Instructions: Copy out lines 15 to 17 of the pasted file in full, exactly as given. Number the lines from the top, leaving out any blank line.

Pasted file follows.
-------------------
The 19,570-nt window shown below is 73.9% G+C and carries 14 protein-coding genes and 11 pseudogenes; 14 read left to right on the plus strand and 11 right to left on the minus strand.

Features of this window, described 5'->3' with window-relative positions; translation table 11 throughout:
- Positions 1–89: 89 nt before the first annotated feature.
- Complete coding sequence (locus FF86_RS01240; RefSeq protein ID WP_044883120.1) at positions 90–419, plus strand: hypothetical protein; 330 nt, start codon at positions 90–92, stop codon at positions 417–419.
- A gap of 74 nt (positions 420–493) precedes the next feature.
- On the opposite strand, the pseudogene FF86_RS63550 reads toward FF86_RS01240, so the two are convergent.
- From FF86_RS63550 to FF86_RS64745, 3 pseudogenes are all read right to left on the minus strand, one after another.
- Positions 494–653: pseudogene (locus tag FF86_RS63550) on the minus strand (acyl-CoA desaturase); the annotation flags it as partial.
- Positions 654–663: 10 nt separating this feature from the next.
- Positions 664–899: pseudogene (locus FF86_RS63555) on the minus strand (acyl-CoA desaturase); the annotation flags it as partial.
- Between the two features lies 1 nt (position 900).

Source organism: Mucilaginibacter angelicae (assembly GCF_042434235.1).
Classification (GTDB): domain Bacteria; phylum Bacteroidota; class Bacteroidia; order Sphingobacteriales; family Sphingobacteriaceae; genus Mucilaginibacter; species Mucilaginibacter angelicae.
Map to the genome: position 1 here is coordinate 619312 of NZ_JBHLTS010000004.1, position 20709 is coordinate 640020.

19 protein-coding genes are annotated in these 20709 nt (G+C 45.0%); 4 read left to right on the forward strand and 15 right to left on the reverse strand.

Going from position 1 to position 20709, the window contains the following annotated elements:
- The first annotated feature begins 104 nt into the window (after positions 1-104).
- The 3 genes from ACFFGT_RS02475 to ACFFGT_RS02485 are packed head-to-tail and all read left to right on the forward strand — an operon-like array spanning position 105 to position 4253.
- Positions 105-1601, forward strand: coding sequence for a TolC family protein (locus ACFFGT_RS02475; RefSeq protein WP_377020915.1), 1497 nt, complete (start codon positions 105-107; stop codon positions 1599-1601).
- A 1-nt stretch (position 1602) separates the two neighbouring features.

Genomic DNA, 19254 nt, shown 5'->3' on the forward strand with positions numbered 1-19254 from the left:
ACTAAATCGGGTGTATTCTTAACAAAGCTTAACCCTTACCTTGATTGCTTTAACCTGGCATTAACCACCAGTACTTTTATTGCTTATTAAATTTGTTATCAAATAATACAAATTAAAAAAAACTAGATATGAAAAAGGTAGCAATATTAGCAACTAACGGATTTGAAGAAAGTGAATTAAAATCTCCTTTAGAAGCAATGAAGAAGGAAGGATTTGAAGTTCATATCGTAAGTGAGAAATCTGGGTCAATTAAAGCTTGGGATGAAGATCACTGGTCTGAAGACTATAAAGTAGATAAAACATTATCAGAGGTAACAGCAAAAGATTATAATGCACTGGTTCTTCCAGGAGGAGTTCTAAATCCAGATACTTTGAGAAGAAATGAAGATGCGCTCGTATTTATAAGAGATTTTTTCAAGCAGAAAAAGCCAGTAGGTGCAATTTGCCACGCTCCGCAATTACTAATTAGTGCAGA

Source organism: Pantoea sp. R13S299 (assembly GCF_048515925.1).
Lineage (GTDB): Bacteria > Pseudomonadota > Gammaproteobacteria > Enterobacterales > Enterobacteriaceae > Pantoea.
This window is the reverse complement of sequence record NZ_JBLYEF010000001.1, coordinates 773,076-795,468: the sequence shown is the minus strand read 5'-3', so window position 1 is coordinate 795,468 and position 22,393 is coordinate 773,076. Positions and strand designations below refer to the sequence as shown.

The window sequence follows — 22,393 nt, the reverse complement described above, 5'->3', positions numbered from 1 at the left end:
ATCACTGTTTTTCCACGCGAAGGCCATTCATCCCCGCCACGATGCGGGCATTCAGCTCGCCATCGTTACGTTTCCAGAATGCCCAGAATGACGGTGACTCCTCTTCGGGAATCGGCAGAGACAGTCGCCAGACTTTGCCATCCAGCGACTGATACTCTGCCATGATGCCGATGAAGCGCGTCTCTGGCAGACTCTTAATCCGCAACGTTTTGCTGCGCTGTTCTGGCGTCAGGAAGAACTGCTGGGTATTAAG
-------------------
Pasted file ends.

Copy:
19 protein-coding genes are annotated in these 20709 nt (G+C 45.0%); 4 read left to right on the forward strand and 15 right to left on the reverse strand.

Going from position 1 to position 20709, the window contains the following annotated elements:
- The first annotated feature begins 104 nt into the window (after positions 1-104).